COVID-19 Limited Immunity Act: A Welcomed Degree of Certainty for North Carolina Businesses

Chris Stipes and Rebecca Thornton

As we continue to navigate the uncertain but improving times of the COVID-19 pandemic, potential legal exposure related to COVID-19 remains a particular concern for employers and business owners.  For example, consider those people who are finally deciding to dine out indoors at a local restaurant: From the customer’s perspective, they may wonder what can…

The Economic Loss Rule in a “Crescent University” Landscape: What Subcontractors and Subsequent Purchasers Should Know

Jacob Wellman

In North Carolina, lawsuits by homeowners against contractors and subcontractors are governed by the economic loss rule. This rule, articulated in the seminal case Ports Auth. v Lloyd A. Fry Roofing Co., states that a plaintiff cannot sue in tort when a contractual remedy exists, with a few exceptions: unless a third-party sustained the injury,…

Chapter 90 and 42 U.S.C. Section 1983: Raising the Bar for Pro Se Plaintiffs

Matt Little

In recent years, the Defense Bar has seen historic numbers of pro se prisoner filings. Along with this increase is a new litigation trend that involves coupling traditional medical malpractice claims under Chapter 90 of the North Carolina General Statutes with Federal civil rights claims under 42 USC Section 1983. Given the cap on non-economic…

COA Issues Opinion Affecting all Mediated Settlement Agreements in Superior Court Civil Actions

Patrick Scott and Tracey Jones

The North Carolina Court of Appeals recently considered the issue of whether a mediated settlement agreement can be signed by the attorneys on behalf of their clients in the case of Mitchell v. Boswell, ____ N.C.App. ___, ___ S.E.2d ___ (2020). In that case the parties were out of state while their attorneys participated in…

Unmasking the Confusion: COVID-19 – Are Employees Required to Wear Masks?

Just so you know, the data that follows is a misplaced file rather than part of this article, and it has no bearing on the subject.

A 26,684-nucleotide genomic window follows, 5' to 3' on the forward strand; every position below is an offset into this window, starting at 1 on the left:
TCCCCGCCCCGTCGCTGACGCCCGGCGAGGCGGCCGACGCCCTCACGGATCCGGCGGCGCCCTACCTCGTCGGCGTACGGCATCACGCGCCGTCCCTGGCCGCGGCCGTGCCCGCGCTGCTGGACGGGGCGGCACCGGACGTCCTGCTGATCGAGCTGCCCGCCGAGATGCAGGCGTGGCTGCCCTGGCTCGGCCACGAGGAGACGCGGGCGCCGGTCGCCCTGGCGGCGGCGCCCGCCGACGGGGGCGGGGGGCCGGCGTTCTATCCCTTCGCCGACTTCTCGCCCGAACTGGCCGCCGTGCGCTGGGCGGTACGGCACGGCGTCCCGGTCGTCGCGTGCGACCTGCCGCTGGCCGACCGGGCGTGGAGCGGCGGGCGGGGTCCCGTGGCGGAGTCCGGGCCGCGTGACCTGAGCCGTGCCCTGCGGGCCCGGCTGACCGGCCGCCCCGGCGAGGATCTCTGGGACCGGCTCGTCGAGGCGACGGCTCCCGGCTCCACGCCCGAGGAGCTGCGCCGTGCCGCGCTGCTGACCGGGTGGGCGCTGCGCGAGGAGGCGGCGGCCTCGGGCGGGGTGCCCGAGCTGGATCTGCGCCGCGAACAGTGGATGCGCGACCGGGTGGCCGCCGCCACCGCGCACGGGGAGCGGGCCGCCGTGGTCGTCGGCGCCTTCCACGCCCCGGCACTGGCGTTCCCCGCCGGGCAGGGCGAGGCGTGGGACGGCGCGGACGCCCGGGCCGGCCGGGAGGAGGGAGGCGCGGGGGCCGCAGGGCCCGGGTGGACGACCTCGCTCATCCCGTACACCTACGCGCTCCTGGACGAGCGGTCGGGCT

Chris Stipes, Natalia Isenberg and Jennifer Milak

In light of North Carolina entering “Phase 1” of lifting its COVID-19 restrictions, this article addresses issues involving employer requirements and employee use of facemasks, respirators, gloves, and other personal protective equipment (“PPE”). Current Guidance Here is what our government agencies are recommending. Equal Employment Opportunity Commission (“EEOC”) The EEOC released guidance that indicates an…

Is the Force With You? Force Majeure Clauses, COVID-19 and Contracts

Brad Inman

Numerous businesses impacted by COVID-19 are searching for relief wherever they can find it. Difficult decisions are being made with respect to layoffs, lease or mortgage payments, and federal loan assistance as companies attempt to navigate the current environment. One area generating increased attention is whether a company’s contract provisions create either an obligation or…

Jail Safety During COVID-19

Patrick Scott and Brad Inman

The COVID-19 pandemic has altered the way we, as a society, operate in our daily lives. Sheriffs and their leadership have been especially affected due to the challenges operating a detention facility presents during the pandemic. Jails around the country have attempted multiple strategies to protect the inmate population, including isolation, testing, and early release…

Significant Changes Coming for Brokers Seeking an Expungement of Customer Dispute Information

Daniel Strong

Registered representatives seeking to expunge customer dispute information from the Central Registration Depository system (“CRD”) will likely be required to pay increased FINRA filing and hearing fees in the near future.[1]  With Proposed Rule Change 2020-005, FINRA seeks to amend Part IX of the FINRA Code of Arbitration Procedure for Customer Disputes and the Code…